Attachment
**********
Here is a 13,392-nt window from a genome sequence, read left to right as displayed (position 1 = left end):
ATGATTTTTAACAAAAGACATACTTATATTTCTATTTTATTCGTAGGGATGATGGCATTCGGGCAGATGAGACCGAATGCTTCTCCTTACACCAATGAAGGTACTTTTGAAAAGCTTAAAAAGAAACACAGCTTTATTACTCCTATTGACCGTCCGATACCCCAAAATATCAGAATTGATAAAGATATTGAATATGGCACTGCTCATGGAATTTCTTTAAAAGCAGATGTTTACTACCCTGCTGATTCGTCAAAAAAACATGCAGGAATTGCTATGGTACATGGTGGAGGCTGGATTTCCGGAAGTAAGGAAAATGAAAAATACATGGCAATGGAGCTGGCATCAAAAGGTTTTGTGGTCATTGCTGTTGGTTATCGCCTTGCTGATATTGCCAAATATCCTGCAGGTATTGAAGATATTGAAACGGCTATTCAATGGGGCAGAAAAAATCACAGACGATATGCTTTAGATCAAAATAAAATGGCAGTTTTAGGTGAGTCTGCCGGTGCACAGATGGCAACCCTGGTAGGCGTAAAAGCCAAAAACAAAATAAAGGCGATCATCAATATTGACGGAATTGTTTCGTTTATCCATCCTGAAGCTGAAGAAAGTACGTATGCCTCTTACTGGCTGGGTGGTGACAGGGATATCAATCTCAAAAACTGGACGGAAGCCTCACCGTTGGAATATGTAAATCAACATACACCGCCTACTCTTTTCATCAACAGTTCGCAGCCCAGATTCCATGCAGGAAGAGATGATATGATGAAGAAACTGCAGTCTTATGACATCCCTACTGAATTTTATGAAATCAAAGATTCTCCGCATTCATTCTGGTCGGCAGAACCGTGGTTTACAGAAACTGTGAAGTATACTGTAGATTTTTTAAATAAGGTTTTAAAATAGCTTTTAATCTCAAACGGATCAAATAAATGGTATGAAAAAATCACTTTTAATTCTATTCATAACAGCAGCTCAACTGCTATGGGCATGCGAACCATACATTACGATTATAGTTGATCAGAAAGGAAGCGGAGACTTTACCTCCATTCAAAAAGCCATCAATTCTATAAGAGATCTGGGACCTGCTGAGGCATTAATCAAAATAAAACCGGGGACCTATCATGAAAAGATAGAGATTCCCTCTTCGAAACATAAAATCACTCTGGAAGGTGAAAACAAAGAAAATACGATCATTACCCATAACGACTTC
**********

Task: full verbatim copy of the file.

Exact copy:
Here is a 13,392-nt window from a genome sequence, read left to right as displayed (position 1 = left end):
ATGATTTTTAACAAAAGACATACTTATATTTCTATTTTATTCGTAGGGATGATGGCATTCGGGCAGATGAGACCGAATGCTTCTCCTTACACCAATGAAGGTACTTTTGAAAAGCTTAAAAAGAAACACAGCTTTATTACTCCTATTGACCGTCCGATACCCCAAAATATCAGAATTGATAAAGATATTGAATATGGCACTGCTCATGGAATTTCTTTAAAAGCAGATGTTTACTACCCTGCTGATTCGTCAAAAAAACATGCAGGAATTGCTATGGTACATGGTGGAGGCTGGATTTCCGGAAGTAAGGAAAATGAAAAATACATGGCAATGGAGCTGGCATCAAAAGGTTTTGTGGTCATTGCTGTTGGTTATCGCCTTGCTGATATTGCCAAATATCCTGCAGGTATTGAAGATATTGAAACGGCTATTCAATGGGGCAGAAAAAATCACAGACGATATGCTTTAGATCAAAATAAAATGGCAGTTTTAGGTGAGTCTGCCGGTGCACAGATGGCAACCCTGGTAGGCGTAAAAGCCAAAAACAAAATAAAGGCGATCATCAATATTGACGGAATTGTTTCGTTTATCCATCCTGAAGCTGAAGAAAGTACGTATGCCTCTTACTGGCTGGGTGGTGACAGGGATATCAATCTCAAAAACTGGACGGAAGCCTCACCGTTGGAATATGTAAATCAACATACACCGCCTACTCTTTTCATCAACAGTTCGCAGCCCAGATTCCATGCAGGAAGAGATGATATGATGAAGAAACTGCAGTCTTATGACATCCCTACTGAATTTTATGAAATCAAAGATTCTCCGCATTCATTCTGGTCGGCAGAACCGTGGTTTACAGAAACTGTGAAGTATACTGTAGATTTTTTAAATAAGGTTTTAAAATAGCTTTTAATCTCAAACGGATCAAATAAATGGTATGAAAAAATCACTTTTAATTCTATTCATAACAGCAGCTCAACTGCTATGGGCATGCGAACCATACATTACGATTATAGTTGATCAGAAAGGAAGCGGAGACTTTACCTCCATTCAAAAAGCCATCAATTCTATAAGAGATCTGGGACCTGCTGAGGCATTAATCAAAATAAAACCGGGGACCTATCATGAAAAGATAGAGATTCCCTCTTCGAAACATAAAATCACTCTGGAAGGTGAAAACAAAGAAAATACGATCATTACCCATAACGACTTC